|Publication number||US4698401 A|
|Application number||US 06/777,980|
|Publication date||Oct 6, 1987|
|Filing date||Jan 30, 1985|
|Priority date||Jan 31, 1984|
|Also published as||CA1244990A, CA1244990A1, DE3563628D1, EP0154789A1, EP0154789B1, EP0169866A1, WO1985003513A1|
|Publication number||06777980, 777980, PCT/1985/27, PCT/EP/1985/000027, PCT/EP/1985/00027, PCT/EP/85/000027, PCT/EP/85/00027, PCT/EP1985/000027, PCT/EP1985/00027, PCT/EP1985000027, PCT/EP198500027, PCT/EP85/000027, PCT/EP85/00027, PCT/EP85000027, PCT/EP8500027, US 4698401 A, US 4698401A, US-A-4698401, US4698401 A, US4698401A|
|Inventors||Dieter H. Klein, Raymond Koenig|
|Original Assignee||The Dow Chemical Company|
|Export Citation||BiBTeX, EndNote, RefMan|
|Patent Citations (10), Referenced by (8), Classifications (27), Legal Events (6)|
|External Links: USPTO, USPTO Assignment, Espacenet|
The invention relates to polyfunctional phenolic reaction products which are obtainable by reacting a phenol and an alkylated amine-aldehyde condensation product and which are soluble in organic solvents, to a process for preparing these reaction products, and to the use of these reaction products.
The reaction product from reacting a polyhydric alcohol or polyhydric phenol with an amine-aldehyde condensation product which preferably contains functional methylol groups is known. Thus, for example, U.S. Pat. No. 3,293,212 shows a heat-curable reaction product of a bisphenol and of a polyalkyl ether of a polymethylolmelamine which has been prepared by reacting 0.5 to 2 moles of bisphenol per mole of the polyalkyl ether of a polymethylolmelamine in the presence of an acid catalyst and of a solvent. The indicated molecular ratio of bisphenol and alkylated polymethylolmelamine corresponds to an equivalent ratio of phenolic hydroxyl groups to alkoxy groups of 4:6 to 2:12, so that, if the maximum amount of phenol is used, the reaction product formed contains at least two functional methylol ether groups. During the reaction it is necessary to monitor the degree of conversion, so that the reaction can be discontinued before the gelling, so as to prevent the formation of a non-utilisable product.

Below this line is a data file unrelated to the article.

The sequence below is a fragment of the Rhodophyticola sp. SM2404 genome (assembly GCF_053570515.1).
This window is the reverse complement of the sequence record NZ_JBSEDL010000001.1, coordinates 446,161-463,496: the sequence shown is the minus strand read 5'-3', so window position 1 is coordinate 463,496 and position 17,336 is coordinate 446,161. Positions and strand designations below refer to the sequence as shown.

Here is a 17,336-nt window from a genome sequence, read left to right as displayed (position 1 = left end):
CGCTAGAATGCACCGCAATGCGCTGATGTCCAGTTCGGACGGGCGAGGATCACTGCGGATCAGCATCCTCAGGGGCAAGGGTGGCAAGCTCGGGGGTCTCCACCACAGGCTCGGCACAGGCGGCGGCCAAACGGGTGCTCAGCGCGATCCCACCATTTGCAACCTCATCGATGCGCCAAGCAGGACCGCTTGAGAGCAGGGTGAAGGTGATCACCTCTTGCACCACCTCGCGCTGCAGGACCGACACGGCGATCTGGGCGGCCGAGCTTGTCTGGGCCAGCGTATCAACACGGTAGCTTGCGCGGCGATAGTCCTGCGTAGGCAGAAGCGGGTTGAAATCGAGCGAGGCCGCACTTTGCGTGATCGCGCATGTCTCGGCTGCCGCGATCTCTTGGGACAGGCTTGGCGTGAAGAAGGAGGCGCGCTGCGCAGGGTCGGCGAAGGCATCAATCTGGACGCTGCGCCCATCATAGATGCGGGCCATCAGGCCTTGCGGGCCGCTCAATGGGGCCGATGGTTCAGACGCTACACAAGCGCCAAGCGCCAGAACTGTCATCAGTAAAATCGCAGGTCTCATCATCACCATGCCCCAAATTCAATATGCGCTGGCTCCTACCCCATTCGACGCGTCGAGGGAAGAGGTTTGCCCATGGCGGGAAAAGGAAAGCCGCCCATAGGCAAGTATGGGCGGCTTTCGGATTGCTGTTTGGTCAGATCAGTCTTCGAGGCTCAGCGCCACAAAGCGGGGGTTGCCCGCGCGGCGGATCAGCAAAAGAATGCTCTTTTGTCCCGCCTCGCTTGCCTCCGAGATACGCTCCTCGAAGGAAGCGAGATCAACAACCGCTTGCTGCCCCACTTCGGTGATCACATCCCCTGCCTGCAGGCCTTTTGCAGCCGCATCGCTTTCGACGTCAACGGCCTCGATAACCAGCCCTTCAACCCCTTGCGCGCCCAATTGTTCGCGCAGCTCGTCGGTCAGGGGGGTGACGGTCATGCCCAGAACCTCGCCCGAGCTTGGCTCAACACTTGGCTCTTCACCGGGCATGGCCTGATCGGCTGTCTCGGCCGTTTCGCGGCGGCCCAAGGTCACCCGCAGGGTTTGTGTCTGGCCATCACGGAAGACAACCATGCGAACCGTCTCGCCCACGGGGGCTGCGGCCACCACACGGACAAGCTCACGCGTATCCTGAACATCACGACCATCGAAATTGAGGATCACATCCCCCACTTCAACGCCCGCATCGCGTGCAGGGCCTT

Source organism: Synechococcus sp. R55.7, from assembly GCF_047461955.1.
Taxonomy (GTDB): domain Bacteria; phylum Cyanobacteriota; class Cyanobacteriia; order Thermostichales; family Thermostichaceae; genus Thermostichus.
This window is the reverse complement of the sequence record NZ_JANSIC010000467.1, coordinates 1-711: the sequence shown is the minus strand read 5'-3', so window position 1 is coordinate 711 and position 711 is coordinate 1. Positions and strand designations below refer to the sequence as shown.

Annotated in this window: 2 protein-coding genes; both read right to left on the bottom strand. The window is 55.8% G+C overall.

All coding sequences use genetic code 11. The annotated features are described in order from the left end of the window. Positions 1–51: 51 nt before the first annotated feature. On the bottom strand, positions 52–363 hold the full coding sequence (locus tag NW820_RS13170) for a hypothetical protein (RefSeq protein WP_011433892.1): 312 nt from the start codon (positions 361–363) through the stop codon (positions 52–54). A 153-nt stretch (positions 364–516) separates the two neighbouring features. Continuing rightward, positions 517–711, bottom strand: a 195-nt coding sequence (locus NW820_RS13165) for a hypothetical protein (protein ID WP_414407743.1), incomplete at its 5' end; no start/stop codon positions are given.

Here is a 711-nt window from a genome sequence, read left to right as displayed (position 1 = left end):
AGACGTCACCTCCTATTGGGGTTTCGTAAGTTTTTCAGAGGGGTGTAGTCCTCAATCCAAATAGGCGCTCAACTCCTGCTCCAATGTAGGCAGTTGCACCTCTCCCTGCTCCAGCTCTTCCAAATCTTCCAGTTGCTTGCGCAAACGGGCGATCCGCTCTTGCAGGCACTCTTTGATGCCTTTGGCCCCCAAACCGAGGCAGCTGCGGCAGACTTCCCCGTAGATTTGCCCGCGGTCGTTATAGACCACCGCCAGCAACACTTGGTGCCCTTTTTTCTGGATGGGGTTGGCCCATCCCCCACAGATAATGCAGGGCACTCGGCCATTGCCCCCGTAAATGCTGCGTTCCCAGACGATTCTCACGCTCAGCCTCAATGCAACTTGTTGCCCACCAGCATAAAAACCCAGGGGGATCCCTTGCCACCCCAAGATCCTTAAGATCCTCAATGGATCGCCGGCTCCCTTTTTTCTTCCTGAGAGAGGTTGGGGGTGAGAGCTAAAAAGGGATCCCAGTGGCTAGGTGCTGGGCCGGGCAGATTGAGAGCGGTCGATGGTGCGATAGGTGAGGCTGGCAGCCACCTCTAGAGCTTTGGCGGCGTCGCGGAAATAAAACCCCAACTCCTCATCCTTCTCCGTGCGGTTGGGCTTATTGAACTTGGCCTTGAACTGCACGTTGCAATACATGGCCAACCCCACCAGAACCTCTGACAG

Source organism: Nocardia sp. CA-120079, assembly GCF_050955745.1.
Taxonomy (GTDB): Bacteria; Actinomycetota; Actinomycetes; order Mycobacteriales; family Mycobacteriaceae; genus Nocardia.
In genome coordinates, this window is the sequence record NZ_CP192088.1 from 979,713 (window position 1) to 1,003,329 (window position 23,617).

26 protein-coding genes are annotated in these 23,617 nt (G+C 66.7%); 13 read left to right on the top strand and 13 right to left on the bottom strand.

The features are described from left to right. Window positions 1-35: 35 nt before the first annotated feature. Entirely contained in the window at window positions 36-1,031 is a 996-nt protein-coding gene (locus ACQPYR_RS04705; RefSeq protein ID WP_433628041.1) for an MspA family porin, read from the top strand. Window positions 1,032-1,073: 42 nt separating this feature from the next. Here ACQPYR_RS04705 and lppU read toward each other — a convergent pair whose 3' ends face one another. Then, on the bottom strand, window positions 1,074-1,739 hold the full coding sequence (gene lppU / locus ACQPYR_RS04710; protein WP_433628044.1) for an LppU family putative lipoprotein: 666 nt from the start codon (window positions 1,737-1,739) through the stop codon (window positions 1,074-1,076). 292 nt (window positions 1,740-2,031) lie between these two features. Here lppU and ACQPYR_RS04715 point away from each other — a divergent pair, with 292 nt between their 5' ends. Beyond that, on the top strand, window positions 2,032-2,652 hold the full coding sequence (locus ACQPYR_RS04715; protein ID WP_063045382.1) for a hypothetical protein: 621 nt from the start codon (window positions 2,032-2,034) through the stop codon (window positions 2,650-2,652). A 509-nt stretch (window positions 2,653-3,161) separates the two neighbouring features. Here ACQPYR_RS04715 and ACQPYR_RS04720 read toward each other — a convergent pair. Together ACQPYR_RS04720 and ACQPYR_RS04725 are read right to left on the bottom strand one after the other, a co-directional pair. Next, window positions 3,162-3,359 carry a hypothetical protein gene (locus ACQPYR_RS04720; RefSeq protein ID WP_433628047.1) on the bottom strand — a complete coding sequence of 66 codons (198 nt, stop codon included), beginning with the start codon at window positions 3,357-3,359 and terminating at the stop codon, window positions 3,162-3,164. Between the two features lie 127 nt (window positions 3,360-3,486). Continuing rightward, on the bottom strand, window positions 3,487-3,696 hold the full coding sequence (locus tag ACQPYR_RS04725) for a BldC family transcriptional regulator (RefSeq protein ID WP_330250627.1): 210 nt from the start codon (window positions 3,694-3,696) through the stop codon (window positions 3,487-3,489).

U.S. Pat. No. 3,449,228 describes similar heat-curable reaction products which are prepared by reacting a polyhydric alcohol or a polyhydric phenol such as bisphenol A, and an amine-aldehyde condensation product, such as a melamine-aldehyde condensation product. These reaction products can be used for electropainting either alone or in combination with other materials. Although it is stated in said patent specification that the ratio of the amine-aldehyde condensation product and of the polyhydric alcohol or phenol can vary within wide limits, the products which are specifically described contain as functional groups primarily methylol ether groups which make the resin curable by heating. In the case of this resin it is also necessary to monitor the reaction in order to devoid undesirable gelling.
U.S. Pat. No. 4,217,377 describes a low-molecular solid addition product which is used as a crosslinking agent for various polymeric pulverulent coating compositions. The curing agent contains the reaction product of a monohydroxyl-mononuclear aromatic compound and of a hexakis-(alkoxymethyl)-aminotriazine. In the preparation of this compound, the aromatic monohydroxyl compound and the hexakisalkyl ether are used in such an amount that two of the six theoretically possible methoxymethyl ether groups of the triazine remain in the reaction product. These methoxy groups confer on the reaction product the required functionality for the crosslinking.